Spending cuts irk thousands in Spain

Spending cuts irk thousands in Spain

VALENCIA - Agence France-Presse
Spending cuts irk thousands in Spain

Public service employees attend a demonstration to protest against rampant unemployment and biting austerity measures in Valencia on Jan. 26.

Tens of thousands of people took to the streets on Jan. 26 in eastern Spain to protest against spending cuts by the debt-ridden regional government of Valencia.

The demonstrators marched in the region’s three largest cities -- Alicante, Castellon and Valencia -- behind large banners that read “No to cuts to public services” in response to an appeal by Spain’s main unions.

Some 200,000 people took part in the protests in the three cities, Spanish media reported, citing union officials.

The largest protest was in Valencia with a 100,000 turn out. The protest in Alicante drew 60,000 people and the one in Castellon over 30,000.

Nurses, teachers, police and firefighters were among those who took part in the protests along with “indignant” activists, who have organized mass protests and marches since May across the country against political corruption, the economic crisis and soaring unemployment.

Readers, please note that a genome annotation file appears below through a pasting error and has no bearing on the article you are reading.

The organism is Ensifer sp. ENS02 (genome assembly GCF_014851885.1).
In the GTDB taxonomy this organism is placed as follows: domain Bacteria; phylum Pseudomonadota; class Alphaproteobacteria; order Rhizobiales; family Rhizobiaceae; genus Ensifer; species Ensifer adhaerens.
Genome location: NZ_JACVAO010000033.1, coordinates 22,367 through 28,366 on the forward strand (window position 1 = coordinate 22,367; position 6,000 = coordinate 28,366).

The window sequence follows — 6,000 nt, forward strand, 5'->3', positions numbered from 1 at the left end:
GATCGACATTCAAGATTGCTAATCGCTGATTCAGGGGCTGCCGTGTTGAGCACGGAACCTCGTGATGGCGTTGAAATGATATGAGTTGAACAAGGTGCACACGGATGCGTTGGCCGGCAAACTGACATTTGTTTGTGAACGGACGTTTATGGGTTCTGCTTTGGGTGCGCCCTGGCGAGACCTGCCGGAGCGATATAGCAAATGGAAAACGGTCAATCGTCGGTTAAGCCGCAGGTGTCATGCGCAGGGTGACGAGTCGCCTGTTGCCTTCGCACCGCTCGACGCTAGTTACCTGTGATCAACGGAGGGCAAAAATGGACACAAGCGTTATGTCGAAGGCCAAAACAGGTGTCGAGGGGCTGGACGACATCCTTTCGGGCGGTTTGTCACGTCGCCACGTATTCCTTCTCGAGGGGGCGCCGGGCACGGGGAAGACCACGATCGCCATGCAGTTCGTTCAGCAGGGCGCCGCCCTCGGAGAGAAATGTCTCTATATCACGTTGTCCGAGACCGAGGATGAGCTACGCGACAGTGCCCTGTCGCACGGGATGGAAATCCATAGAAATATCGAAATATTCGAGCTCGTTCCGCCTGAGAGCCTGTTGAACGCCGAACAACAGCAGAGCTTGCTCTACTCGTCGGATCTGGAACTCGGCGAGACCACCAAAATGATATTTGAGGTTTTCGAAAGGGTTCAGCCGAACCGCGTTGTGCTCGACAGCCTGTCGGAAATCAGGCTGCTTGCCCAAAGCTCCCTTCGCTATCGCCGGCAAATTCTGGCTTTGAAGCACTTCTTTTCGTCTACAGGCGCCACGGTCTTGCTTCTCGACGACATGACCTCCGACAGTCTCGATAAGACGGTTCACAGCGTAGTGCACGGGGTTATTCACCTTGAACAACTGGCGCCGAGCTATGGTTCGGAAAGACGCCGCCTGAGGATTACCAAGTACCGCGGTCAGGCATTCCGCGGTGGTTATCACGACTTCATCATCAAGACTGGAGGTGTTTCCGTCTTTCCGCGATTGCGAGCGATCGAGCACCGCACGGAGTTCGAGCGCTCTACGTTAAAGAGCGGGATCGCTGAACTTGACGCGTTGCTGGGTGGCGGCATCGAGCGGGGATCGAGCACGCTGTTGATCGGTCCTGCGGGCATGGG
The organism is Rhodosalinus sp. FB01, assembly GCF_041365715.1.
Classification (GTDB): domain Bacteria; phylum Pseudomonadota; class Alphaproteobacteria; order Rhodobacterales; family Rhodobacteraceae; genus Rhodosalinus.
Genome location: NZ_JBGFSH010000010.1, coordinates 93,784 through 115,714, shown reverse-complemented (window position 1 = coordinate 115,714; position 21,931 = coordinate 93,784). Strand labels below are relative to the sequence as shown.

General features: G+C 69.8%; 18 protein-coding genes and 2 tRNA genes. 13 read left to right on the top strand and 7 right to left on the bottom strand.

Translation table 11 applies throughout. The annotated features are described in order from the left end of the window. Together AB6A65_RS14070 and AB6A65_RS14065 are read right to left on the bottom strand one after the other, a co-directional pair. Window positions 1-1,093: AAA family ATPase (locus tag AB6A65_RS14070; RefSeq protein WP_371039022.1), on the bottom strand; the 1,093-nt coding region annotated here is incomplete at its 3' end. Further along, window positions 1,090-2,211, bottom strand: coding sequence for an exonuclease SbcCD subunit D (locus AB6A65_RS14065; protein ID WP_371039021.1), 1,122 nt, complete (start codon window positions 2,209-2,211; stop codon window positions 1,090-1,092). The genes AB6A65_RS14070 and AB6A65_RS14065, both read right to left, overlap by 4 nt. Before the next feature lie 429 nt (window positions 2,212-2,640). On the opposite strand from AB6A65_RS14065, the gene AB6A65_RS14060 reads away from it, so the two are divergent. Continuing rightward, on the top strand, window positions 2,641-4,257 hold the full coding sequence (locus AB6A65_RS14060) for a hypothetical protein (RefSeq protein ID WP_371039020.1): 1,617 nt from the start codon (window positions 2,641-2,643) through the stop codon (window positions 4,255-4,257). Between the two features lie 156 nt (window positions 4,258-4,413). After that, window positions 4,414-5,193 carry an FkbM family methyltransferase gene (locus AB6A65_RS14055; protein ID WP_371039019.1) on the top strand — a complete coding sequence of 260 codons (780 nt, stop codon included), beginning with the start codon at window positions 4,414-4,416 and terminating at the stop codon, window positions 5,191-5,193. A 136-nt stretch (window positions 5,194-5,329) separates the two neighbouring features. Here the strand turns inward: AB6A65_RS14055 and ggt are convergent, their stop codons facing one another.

Unions called the protest after the regional government of Valencia, Spain’s most indebted region, announced spending cuts to health and education totaling 1.1 billion euros ($1.4 billion) on Jan. 5.
Like other Spanish regions, Valencia is under pressure from the central government to help bring Spain’s deficit down and make sure the country does not get dragged into the debt crisis mire that has already forced Greece, Ireland and Portugal to seek financial bailouts.

The central government blames the regions for swelling the country’s overall public deficit, which ended 2011 at about 8.0 percent of gross domestic Product (GDP), above the 6.0-percent target Madrid agreed with the European Union.

It plans to introduce a new law which will punish regions that fail to meet their deficit targets.
Spain’s 17 regional governments, which are responsible for health and education, are finding it increasingly difficult to pay their suppliers.

Almost all of the 2,400 pharmacies in the Valencia region closed their doors for several days last month to denounce the huge amount of money which they say is owed them from the regional government.
Several schools across the region are going without heat because gas suppliers have cut them off since their bills have not been paid.

Students have been forced to attend classes with their coats on or wrapped in blankets.

Spain, euro crisis, debt